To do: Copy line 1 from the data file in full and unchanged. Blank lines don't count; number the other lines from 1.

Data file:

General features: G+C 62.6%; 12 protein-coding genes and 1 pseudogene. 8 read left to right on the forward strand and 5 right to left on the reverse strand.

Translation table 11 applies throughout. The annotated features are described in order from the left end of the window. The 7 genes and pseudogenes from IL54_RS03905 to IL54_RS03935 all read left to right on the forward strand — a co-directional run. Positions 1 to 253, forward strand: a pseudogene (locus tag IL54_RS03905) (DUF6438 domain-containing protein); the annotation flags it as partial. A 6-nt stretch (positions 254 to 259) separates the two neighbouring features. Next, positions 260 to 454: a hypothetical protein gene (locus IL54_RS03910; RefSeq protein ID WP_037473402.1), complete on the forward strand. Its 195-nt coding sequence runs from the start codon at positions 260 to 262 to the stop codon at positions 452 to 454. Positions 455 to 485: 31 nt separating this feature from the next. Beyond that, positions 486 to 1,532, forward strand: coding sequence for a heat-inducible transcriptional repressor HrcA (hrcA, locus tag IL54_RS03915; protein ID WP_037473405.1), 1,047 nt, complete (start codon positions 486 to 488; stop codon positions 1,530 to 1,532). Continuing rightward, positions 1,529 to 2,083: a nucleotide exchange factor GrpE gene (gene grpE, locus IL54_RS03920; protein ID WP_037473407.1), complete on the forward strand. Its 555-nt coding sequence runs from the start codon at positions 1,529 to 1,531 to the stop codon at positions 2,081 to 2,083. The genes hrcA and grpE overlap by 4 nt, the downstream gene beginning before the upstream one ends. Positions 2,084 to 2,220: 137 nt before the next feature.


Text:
General features: G+C 62.6%; 12 protein-coding genes and 1 pseudogene. 8 read left to right on the forward strand and 5 right to left on the reverse strand.